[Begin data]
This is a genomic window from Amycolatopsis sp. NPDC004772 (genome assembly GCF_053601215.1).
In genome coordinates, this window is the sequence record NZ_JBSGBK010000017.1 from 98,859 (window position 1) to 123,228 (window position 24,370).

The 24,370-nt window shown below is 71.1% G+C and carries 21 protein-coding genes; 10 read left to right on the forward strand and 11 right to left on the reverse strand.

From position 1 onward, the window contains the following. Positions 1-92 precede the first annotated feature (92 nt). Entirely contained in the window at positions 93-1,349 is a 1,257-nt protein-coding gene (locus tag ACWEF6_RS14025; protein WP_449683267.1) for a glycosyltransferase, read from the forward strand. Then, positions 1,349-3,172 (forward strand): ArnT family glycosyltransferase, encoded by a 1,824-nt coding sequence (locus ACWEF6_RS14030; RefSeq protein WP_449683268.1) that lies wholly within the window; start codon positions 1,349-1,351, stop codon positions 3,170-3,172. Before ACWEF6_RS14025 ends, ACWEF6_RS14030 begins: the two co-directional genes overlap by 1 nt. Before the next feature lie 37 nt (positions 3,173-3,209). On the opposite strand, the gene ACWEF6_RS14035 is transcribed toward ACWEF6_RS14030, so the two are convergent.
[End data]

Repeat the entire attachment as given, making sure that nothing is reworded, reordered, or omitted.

This is a genomic window from Amycolatopsis sp. NPDC004772 (genome assembly GCF_053601215.1).
In genome coordinates, this window is the sequence record NZ_JBSGBK010000017.1 from 98,859 (window position 1) to 123,228 (window position 24,370).

The 24,370-nt window shown below is 71.1% G+C and carries 21 protein-coding genes; 10 read left to right on the forward strand and 11 right to left on the reverse strand.

From position 1 onward, the window contains the following. Positions 1-92 precede the first annotated feature (92 nt). Entirely contained in the window at positions 93-1,349 is a 1,257-nt protein-coding gene (locus tag ACWEF6_RS14025; protein WP_449683267.1) for a glycosyltransferase, read from the forward strand. Then, positions 1,349-3,172 (forward strand): ArnT family glycosyltransferase, encoded by a 1,824-nt coding sequence (locus ACWEF6_RS14030; RefSeq protein WP_449683268.1) that lies wholly within the window; start codon positions 1,349-1,351, stop codon positions 3,170-3,172. Before ACWEF6_RS14025 ends, ACWEF6_RS14030 begins: the two co-directional genes overlap by 1 nt. Before the next feature lie 37 nt (positions 3,173-3,209). On the opposite strand, the gene ACWEF6_RS14035 is transcribed toward ACWEF6_RS14030, so the two are convergent.